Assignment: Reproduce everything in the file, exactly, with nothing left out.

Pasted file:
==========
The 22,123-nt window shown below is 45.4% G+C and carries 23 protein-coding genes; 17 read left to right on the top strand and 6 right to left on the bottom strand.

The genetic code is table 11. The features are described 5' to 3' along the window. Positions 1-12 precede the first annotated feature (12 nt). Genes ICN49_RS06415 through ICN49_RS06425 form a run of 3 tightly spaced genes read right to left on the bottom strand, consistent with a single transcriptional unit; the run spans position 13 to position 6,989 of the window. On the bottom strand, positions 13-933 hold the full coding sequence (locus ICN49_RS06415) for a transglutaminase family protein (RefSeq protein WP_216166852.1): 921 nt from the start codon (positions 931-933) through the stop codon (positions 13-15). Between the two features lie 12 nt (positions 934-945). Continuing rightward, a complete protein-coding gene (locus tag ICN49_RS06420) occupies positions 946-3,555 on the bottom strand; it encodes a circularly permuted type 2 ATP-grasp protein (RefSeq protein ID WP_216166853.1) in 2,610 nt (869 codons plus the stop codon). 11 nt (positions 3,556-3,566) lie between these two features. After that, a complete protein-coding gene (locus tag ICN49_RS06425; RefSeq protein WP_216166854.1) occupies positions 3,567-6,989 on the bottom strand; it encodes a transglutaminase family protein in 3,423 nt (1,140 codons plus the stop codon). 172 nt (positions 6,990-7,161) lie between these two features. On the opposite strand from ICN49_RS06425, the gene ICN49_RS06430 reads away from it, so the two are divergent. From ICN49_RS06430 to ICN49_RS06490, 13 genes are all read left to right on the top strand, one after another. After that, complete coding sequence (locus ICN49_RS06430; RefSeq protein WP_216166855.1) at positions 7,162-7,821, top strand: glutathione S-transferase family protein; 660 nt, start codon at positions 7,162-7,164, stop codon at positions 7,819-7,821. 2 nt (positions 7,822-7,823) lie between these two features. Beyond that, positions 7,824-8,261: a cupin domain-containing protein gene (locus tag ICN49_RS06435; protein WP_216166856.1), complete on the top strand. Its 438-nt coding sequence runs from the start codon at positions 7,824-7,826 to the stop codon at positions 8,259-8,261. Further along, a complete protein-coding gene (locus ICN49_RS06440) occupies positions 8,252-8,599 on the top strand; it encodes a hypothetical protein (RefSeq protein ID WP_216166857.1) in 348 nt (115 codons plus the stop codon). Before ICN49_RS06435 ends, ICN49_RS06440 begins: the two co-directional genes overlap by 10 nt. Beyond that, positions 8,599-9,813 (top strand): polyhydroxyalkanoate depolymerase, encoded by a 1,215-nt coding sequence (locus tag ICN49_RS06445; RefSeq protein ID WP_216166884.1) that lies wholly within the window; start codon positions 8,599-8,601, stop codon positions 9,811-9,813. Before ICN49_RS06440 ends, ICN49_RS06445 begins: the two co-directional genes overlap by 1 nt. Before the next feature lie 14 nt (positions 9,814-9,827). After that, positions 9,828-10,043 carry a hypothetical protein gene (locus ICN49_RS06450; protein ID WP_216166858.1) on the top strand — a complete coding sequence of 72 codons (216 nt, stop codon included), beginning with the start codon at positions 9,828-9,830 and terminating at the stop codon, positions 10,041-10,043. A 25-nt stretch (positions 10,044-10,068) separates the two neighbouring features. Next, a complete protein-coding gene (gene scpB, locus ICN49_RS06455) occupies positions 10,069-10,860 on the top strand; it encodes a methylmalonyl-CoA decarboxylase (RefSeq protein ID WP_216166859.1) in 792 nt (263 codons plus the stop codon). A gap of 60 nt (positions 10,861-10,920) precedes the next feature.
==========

The 22,123-nt window shown below is 45.4% G+C and carries 23 protein-coding genes; 17 read left to right on the top strand and 6 right to left on the bottom strand.

The genetic code is table 11. The features are described 5' to 3' along the window. Positions 1-12 precede the first annotated feature (12 nt). Genes ICN49_RS06415 through ICN49_RS06425 form a run of 3 tightly spaced genes read right to left on the bottom strand, consistent with a single transcriptional unit; the run spans position 13 to position 6,989 of the window. On the bottom strand, positions 13-933 hold the full coding sequence (locus ICN49_RS06415) for a transglutaminase family protein (RefSeq protein WP_216166852.1): 921 nt from the start codon (positions 931-933) through the stop codon (positions 13-15). Between the two features lie 12 nt (positions 934-945). Continuing rightward, a complete protein-coding gene (locus tag ICN49_RS06420) occupies positions 946-3,555 on the bottom strand; it encodes a circularly permuted type 2 ATP-grasp protein (RefSeq protein ID WP_216166853.1) in 2,610 nt (869 codons plus the stop codon). 11 nt (positions 3,556-3,566) lie between these two features. After that, a complete protein-coding gene (locus tag ICN49_RS06425; RefSeq protein WP_216166854.1) occupies positions 3,567-6,989 on the bottom strand; it encodes a transglutaminase family protein in 3,423 nt (1,140 codons plus the stop codon). 172 nt (positions 6,990-7,161) lie between these two features. On the opposite strand from ICN49_RS06425, the gene ICN49_RS06430 reads away from it, so the two are divergent. From ICN49_RS06430 to ICN49_RS06490, 13 genes are all read left to right on the top strand, one after another. After that, complete coding sequence (locus ICN49_RS06430; RefSeq protein WP_216166855.1) at positions 7,162-7,821, top strand: glutathione S-transferase family protein; 660 nt, start codon at positions 7,162-7,164, stop codon at positions 7,819-7,821. 2 nt (positions 7,822-7,823) lie between these two features. Beyond that, positions 7,824-8,261: a cupin domain-containing protein gene (locus tag ICN49_RS06435; protein WP_216166856.1), complete on the top strand. Its 438-nt coding sequence runs from the start codon at positions 7,824-7,826 to the stop codon at positions 8,259-8,261. Further along, a complete protein-coding gene (locus ICN49_RS06440) occupies positions 8,252-8,599 on the top strand; it encodes a hypothetical protein (RefSeq protein ID WP_216166857.1) in 348 nt (115 codons plus the stop codon). Before ICN49_RS06435 ends, ICN49_RS06440 begins: the two co-directional genes overlap by 10 nt. Beyond that, positions 8,599-9,813 (top strand): polyhydroxyalkanoate depolymerase, encoded by a 1,215-nt coding sequence (locus tag ICN49_RS06445; RefSeq protein ID WP_216166884.1) that lies wholly within the window; start codon positions 8,599-8,601, stop codon positions 9,811-9,813. Before ICN49_RS06440 ends, ICN49_RS06445 begins: the two co-directional genes overlap by 1 nt. Before the next feature lie 14 nt (positions 9,814-9,827). After that, positions 9,828-10,043 carry a hypothetical protein gene (locus ICN49_RS06450; protein ID WP_216166858.1) on the top strand — a complete coding sequence of 72 codons (216 nt, stop codon included), beginning with the start codon at positions 9,828-9,830 and terminating at the stop codon, positions 10,041-10,043. A 25-nt stretch (positions 10,044-10,068) separates the two neighbouring features. Next, a complete protein-coding gene (gene scpB, locus ICN49_RS06455) occupies positions 10,069-10,860 on the top strand; it encodes a methylmalonyl-CoA decarboxylase (RefSeq protein ID WP_216166859.1) in 792 nt (263 codons plus the stop codon). A gap of 60 nt (positions 10,861-10,920) precedes the next feature.